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A family quality of life study of families with children with disabilities in Hawaiʻi
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|Title:||A family quality of life study of families with children with disabilities in Hawaiʻi|
|Authors:||Ranges, Phaedra Elisabeth|
|Issue Date:||May 2011|
|Publisher:||[Honolulu] : [University of Hawaii at Manoa], [May 2011]|
|Abstract:||Research indicates that families of children with disabilities are at risk for a lower quality of life than families of typically developing children, as the impact that a child with a disability has on a family's quality of life (FQOL) is both substantial and complex (Zuna, Selig, Summers, & Turnbull, 2009b; Zuna, Summers, Turnbull, Hu & Xu, 2009c). Attempts to identify approaches that may improve the quality of life of families of children with disabilities has often been neglected, therefore the need remains to examine those supports and services for families with children with disabilities necessary to prevent a lower quality of life (FQOL) for these families and their children (Zuna, Turnbull & Summers, 2009a). Studies conducted in Hawaiʻi call for the active engagement of culturally diverse populations in the identification of educational problems as well as in the search for solutions in order to be successful (Onikama, Hammond & Koki, 1998; Sileo, Sileo & Prater, 1996). In Hawaiʻi where family, or 'ohana' is a fundamental aspect of society, to both respect and support this frame of reference, it is imperative we gain more information from indigenous families themselves if our goal is to increase family quality of life (FQOL) for families in Hawaiʻi with children with disabilities. For more than 20 years the University of Kansas Beach Center on Disability researchers have diligently endeavored to identify and explain reasons why FQOL varies so significantly among families of children with disabilities. Primarily through the administration of their Family Quality of Life (FQOL) scale--a measure specifically designed for families with children with disabilities--Beach researchers have tried to gain a greater understanding of the variables that are susceptible to change and the role of fixed characteristics or demographics in predicting FQOL (Zuna et al., 2009c). Beach Center researchers have been increasingly concerned that in spite of extensive efforts to have a random or representative sample of families in research projects, almost invariably research samples have been drawn from White majority cultures (Markey, et al., 1998; Zuna, et al., 2009c). It is the intent of my dissertation to broaden the research base of the Beach Center on Disability at the University of Kansas in the area of FQOL through the inclusion of samples of culturally diverse families with children with disabilities within and across the state of Hawaiʻi.|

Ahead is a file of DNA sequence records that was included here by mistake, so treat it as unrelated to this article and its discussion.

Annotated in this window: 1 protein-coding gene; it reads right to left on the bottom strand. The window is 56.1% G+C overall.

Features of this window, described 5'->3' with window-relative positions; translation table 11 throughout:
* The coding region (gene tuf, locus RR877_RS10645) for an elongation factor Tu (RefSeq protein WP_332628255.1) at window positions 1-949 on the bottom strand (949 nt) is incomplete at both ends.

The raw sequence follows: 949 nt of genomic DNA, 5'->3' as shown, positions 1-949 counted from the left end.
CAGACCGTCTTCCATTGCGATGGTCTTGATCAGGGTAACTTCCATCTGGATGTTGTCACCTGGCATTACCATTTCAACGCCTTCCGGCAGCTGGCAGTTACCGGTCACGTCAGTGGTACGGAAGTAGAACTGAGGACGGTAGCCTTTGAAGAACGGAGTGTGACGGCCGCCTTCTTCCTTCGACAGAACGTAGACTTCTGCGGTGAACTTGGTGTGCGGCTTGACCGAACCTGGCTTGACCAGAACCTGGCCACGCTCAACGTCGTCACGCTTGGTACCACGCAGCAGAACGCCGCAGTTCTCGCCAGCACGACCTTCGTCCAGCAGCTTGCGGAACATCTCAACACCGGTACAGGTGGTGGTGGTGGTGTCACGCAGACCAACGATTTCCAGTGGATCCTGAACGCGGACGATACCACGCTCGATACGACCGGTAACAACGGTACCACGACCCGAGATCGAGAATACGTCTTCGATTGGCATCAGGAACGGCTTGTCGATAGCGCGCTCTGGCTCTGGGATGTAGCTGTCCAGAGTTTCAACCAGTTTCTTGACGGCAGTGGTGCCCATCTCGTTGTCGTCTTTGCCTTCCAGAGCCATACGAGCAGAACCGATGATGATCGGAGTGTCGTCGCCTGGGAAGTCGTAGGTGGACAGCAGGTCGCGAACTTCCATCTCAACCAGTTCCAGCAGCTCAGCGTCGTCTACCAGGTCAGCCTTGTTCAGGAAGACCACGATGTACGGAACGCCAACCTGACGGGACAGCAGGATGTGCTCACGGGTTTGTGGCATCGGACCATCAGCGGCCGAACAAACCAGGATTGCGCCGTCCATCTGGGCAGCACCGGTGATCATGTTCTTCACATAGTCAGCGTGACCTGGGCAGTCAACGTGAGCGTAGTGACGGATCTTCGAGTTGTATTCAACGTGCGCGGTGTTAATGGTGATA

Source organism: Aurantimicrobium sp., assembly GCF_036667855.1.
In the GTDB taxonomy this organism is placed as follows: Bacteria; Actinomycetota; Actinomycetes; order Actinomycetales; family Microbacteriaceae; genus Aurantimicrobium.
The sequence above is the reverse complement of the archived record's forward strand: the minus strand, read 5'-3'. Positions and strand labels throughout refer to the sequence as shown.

The most important finding from this study was that FQOL and amount of services and supports needed and received by families did vary among groups by ethnicity. Families identifying themselves as Asian/Pacific Islander and Hawaiian indicated a greater level of satisfaction on FQOL than the Caucasian respondents, and also indicated a lower overall need for child and family oriented services.
|Description:||Ph.D. University of Hawaii at Manoa 2011.|
Includes bibliographical references.
|Appears in Collections:||Ph.D. - Education|
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